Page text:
Mackenzie House, Toronto

Mackenzie House, Toronto

Built in the 1850s, this gas-lit Georgian style row-house at 82 Bond Street is the Mackenzie House. The place is believed to be haunted by the ghost of the first mayor of Toronto, William Lyon Mackenzie, who in 1820 emigrated from Scotland and published here a political newspaper, “Colonial Advocate.”

Initially, the house functioned as a print shop and was used for Mackenzie's publications. The man lived here, together with his wife Isabel and 13 children, until he passed away in the second floor bedroom in 1861. The property was sold in the 1930s and was to be demolished, had it not be for the concerned citizens who raised enough money to save it. Later, in 1950, the Mackenzie House was renovated, restored by the Toronto Historical Board, and made open to the public as a museum exhibiting glimpses of the Victorian-period life, managed by the Cultural Division of Toronto City and Museum and Heritage Services.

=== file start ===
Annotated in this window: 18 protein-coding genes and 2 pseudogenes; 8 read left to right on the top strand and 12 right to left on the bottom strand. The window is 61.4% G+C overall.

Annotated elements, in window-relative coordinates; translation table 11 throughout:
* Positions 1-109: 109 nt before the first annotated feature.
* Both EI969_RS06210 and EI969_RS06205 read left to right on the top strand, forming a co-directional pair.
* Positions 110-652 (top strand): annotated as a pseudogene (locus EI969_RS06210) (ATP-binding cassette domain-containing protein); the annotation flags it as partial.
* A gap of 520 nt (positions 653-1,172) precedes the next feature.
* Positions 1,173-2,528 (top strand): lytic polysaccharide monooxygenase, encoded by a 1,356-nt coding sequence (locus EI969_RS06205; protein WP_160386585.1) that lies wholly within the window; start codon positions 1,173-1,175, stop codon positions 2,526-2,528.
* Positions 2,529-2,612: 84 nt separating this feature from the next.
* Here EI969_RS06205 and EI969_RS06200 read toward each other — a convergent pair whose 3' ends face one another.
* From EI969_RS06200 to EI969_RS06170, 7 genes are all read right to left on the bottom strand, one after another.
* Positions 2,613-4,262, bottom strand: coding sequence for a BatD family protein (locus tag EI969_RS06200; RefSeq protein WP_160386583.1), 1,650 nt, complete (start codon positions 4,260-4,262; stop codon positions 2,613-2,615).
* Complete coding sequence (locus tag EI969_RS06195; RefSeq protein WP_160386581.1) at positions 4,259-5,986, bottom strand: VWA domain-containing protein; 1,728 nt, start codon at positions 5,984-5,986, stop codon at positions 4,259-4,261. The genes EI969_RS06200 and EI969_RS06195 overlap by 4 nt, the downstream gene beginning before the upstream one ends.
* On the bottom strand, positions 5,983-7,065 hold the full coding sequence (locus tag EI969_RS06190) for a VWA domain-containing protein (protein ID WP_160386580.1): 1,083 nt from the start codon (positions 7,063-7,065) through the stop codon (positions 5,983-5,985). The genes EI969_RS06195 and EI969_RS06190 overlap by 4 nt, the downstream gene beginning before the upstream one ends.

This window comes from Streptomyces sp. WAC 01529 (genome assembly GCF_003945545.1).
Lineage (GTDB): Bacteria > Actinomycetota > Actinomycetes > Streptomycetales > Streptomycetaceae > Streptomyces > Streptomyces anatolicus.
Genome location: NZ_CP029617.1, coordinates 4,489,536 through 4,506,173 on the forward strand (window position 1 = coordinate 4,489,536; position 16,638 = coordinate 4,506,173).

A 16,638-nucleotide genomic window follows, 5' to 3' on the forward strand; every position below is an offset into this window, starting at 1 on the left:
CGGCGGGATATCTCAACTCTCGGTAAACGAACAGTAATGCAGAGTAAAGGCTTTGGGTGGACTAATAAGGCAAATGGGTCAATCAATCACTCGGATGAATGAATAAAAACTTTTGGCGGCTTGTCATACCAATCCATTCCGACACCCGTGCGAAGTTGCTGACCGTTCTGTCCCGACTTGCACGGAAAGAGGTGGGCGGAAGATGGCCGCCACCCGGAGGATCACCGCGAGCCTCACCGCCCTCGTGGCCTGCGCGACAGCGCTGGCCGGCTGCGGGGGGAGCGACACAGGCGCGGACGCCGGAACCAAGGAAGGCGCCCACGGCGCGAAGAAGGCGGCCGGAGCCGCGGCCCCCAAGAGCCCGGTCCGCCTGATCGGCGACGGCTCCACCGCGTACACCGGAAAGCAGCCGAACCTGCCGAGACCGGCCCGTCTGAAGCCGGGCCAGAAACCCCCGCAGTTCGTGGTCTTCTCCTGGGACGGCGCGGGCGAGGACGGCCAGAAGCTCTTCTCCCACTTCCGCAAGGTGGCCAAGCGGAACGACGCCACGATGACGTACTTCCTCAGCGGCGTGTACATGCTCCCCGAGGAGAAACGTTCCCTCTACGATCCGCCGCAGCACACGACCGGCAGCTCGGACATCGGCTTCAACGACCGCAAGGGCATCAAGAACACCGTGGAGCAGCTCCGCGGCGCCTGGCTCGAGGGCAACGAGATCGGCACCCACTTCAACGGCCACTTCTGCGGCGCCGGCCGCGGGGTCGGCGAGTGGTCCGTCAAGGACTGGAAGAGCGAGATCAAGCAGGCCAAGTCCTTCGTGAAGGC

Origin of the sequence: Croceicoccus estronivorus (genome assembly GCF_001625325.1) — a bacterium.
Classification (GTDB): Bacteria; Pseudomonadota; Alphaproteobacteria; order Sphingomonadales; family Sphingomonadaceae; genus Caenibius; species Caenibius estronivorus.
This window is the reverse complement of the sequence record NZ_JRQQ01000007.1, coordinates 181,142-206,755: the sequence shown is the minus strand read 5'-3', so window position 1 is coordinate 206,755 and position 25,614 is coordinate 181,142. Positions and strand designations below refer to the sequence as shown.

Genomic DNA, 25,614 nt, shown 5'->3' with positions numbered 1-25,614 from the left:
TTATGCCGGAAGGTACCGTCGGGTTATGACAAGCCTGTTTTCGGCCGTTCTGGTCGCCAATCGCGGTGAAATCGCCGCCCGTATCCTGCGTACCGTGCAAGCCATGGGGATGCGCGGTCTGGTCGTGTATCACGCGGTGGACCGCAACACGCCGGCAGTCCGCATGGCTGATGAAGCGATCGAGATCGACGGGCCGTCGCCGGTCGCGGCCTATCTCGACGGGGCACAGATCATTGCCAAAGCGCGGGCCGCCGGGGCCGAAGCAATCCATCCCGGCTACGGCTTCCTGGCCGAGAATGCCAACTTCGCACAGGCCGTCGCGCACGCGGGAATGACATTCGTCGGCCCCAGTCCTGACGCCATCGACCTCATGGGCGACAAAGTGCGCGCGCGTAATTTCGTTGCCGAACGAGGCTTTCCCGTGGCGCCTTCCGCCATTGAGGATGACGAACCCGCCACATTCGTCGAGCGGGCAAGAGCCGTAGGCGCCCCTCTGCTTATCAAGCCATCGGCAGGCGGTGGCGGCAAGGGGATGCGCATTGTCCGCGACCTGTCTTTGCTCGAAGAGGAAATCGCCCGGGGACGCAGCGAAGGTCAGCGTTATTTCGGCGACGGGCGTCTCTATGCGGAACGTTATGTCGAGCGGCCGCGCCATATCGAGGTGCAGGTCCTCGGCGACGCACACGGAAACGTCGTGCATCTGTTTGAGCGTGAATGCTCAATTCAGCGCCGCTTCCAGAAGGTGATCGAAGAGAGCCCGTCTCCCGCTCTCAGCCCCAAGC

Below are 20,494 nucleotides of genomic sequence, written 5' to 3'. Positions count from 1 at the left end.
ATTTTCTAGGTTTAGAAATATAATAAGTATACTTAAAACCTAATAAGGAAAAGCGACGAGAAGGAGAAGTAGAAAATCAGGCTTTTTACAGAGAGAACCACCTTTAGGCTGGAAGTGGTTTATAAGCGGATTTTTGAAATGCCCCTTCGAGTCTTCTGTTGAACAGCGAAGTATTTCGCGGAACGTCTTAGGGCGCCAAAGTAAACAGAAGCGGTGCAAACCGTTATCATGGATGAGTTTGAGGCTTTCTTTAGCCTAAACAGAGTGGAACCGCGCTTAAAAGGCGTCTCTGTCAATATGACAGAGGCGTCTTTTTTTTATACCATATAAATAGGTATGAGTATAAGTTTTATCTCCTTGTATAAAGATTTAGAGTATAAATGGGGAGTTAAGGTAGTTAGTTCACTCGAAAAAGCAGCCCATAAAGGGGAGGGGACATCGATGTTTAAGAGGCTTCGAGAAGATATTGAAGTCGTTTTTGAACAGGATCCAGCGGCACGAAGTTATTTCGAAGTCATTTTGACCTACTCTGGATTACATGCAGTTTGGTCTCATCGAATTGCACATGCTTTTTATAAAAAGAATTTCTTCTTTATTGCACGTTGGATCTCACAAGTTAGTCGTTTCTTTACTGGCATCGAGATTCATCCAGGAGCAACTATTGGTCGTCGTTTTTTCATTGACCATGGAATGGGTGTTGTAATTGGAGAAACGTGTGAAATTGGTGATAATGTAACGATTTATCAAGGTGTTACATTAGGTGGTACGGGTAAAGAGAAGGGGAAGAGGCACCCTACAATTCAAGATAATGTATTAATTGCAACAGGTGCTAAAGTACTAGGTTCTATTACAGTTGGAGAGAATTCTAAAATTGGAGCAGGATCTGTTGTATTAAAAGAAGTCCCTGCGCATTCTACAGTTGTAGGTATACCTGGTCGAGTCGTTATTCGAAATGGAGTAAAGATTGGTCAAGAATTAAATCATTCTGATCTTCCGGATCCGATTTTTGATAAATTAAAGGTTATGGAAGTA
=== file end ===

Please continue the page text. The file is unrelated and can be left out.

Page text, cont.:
The house was locked for a long period, during which several strange activities were observed making people believe it was haunted. A man whose description matched Mackenzie’s and a long haired woman were seen inside when the house was empty and locked. Some other haunted stories included playing of the antique piano, sounds of operation of the printing press and footsteps. These paranormal activities have been observed and reported, but never properly documented. Either for the chill of mystery or the thrill of history, a visit to the Mackenzie House is a must.

Operating Hours:
Saturday-Sunday: 12 pm – 5 pm.
Sight description based on wikipedia

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Mackenzie House on Map

Sight Name: Mackenzie House
Sight Location: Toronto, Canada (See walking tours in Toronto)
Sight Type: Museum/Gallery
Guide(s) Containing This Sight:

Walking Tours in Toronto, Canada

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